Men We Reaped

Men We Reaped Cover

Men We Reaped

A Memoir

By Jesmyn Ward

Bloomsbury USA, Paperback, 9781608197651, 272pp.

Publication Date: September 16, 2014


Universally praised, Jesmyn Ward's "Men We Reaped" confirmed her ascendancy as a writer of both fiction and nonfiction, her Southern requiem securing its place on bestseller and best books of the year lists, with honors and awards pouring in from around the country.

Jesmyn's memoir shines a light on the community she comes from, in the small town of DeLisle, Mississippi, a place of quiet beauty and fierce attachment. Here, in the space of four years, she lost five young men dear to her, including her beloved brother-lost to drugs, accidents, murder, and suicide. Their deaths were seemingly unconnected, yet their lives had been connected, by identity and place, and as Jesmyn dealt with these losses, she came to a staggering truth: These young men died because of who they were and the place they were from, because certain disadvantages breed a certain kind of bad luck. Because they lived with a history of racism and economic struggle. The agonizing reality commanded Jesmyn to write, at last, their true stories and her own.

"Men We Reaped "opens up a parallel universe, yet it points to problems whose roots are woven into the soil under all our feet. This indispensable American memoir is destined to become a classic.

About the Author
Jesmyn Ward grew up in DeLisle, Mississippi. She received her BA and MA from Stanford University and her MFA from the University of Michigan, where she received five Hopwood Awards. She was a Stegner Fellow at Stanford University and the John and Renee Grisham Writer in Residence at the University of Mississippi. She is the author of the novels, "Where the Line Bleeds" and "Salvage the Bones"; the memoir, "Men We Reaped"; and the editor of "The Fire This Time". Ward is currently at work on her third novel and is an associate professor of creative writing at Tulane University. She lives in Mississippi.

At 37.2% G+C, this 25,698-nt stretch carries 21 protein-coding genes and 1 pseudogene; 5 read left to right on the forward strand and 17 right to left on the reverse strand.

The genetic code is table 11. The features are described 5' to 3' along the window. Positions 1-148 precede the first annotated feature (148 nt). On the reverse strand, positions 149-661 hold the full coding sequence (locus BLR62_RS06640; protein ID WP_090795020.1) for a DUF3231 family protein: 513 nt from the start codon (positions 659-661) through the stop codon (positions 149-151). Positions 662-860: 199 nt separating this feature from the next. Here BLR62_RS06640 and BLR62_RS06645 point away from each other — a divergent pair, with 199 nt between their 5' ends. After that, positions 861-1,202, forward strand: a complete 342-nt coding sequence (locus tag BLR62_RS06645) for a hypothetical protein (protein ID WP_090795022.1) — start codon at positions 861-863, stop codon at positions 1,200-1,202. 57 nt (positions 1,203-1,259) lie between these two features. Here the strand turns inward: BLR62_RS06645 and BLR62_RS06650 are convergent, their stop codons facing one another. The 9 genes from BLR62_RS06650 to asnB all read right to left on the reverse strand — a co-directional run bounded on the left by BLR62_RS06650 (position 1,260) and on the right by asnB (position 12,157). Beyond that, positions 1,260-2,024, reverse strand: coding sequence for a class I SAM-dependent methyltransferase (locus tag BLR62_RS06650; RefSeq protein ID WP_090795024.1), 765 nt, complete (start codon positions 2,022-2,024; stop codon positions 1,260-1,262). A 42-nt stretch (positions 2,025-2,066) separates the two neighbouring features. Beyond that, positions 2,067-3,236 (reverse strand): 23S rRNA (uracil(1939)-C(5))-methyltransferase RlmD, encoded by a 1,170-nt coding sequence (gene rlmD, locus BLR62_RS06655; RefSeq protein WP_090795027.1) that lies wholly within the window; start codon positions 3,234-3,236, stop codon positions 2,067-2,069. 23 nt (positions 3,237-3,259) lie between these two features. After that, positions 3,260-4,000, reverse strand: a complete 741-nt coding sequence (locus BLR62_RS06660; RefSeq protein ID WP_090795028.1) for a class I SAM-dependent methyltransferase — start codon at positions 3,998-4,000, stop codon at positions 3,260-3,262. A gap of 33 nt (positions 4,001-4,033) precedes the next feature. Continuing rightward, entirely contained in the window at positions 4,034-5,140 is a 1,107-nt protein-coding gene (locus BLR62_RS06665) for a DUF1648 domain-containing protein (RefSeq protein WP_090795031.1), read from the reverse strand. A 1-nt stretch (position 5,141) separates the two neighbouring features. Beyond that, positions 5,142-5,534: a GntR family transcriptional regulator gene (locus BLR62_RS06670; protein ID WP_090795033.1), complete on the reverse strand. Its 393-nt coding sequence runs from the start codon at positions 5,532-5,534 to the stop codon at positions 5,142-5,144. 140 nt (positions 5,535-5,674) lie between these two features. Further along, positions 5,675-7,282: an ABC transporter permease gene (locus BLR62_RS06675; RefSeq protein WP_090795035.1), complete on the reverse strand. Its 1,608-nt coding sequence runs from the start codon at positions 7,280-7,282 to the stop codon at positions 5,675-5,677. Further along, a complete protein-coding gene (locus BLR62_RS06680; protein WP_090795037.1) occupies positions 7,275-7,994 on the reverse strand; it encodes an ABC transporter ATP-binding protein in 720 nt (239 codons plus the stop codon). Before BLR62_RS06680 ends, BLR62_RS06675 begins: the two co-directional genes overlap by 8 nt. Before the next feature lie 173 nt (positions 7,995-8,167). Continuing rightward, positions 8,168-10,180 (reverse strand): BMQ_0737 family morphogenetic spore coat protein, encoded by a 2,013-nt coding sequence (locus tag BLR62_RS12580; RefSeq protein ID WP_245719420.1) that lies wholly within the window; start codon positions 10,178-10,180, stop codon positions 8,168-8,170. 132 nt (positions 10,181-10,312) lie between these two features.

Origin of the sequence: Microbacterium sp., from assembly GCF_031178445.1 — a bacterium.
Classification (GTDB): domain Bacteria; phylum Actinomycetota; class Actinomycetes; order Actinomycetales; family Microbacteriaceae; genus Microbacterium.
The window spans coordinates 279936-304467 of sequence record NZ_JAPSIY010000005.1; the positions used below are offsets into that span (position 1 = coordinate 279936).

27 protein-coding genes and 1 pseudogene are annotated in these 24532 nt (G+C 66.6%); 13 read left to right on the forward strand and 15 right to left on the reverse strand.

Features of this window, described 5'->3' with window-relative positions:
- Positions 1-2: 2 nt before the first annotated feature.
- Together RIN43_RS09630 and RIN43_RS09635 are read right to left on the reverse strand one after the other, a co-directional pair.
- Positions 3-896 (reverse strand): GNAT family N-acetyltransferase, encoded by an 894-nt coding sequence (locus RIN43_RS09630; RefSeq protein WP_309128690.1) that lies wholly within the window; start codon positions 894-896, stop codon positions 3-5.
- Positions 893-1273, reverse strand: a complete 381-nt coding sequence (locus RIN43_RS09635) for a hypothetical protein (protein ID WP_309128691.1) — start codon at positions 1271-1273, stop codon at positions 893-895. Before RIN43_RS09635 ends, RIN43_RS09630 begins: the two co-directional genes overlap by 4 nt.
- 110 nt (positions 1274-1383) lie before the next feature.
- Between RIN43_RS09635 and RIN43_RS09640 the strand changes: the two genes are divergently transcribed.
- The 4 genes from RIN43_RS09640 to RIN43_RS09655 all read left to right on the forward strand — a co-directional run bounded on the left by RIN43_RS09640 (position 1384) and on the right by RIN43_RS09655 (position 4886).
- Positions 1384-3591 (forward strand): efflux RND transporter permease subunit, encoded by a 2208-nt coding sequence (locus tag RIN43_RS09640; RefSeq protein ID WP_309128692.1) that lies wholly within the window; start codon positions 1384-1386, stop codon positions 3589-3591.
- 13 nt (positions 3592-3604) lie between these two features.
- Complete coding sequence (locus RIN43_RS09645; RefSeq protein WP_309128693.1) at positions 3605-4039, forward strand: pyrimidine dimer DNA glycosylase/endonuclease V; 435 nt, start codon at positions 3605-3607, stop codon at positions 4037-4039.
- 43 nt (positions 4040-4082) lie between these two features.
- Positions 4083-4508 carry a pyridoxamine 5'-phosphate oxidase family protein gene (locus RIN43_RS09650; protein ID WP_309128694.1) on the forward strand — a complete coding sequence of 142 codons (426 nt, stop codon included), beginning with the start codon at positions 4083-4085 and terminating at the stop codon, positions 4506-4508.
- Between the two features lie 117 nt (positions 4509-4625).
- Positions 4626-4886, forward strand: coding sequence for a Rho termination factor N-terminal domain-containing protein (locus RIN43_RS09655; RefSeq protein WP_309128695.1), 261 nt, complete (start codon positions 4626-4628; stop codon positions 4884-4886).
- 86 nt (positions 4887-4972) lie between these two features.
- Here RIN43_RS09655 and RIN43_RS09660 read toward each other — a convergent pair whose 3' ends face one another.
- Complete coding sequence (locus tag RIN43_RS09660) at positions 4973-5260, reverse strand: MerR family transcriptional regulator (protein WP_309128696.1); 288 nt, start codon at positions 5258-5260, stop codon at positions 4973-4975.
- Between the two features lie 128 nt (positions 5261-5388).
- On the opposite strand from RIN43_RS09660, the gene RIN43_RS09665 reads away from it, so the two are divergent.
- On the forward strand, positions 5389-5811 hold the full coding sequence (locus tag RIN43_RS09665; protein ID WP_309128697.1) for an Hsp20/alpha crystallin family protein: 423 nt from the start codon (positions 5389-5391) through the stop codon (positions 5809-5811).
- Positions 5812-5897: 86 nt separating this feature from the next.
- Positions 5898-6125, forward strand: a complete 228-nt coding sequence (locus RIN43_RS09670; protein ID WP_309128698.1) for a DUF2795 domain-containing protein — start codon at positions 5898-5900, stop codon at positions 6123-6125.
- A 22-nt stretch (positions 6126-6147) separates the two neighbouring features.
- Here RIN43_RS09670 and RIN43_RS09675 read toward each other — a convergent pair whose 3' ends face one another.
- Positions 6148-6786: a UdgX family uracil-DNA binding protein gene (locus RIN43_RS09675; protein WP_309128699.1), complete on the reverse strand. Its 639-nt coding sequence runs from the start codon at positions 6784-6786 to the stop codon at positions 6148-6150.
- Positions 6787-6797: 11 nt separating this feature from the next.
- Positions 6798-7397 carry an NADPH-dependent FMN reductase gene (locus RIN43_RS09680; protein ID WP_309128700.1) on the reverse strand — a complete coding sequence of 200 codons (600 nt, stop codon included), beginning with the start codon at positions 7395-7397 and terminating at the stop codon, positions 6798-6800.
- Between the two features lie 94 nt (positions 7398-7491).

Praise For Men We Reaped

"An important, and perhaps even essential, book." —San Francisco Chronicle

"[Ward] chronicles our American story in language that is raw, beautiful and dangerous… [Her] singular voice and her full embrace of her anger and sorrow set this work apart from those that have trodden similar ground." —The New York Times Book Review

"Heart-wrenching… A brilliant book about beauty and death… at once a coming-of-age story and a kind of mourning song… filled [with] intimate and familial moments, each described with the passion and precision of the polished novelist Ward has become… Ward is one of those rare writers who’s traveled across America’s deepening class rift with her sense of truth intact." —Los Angeles Times

"A memoir that is as searing as her fiction, as poignant and as timely... in a country that is supposed to be post racial but still seems hell-bent on the epidemic destruction of young black men." —Edwidge Danticat, The Progressive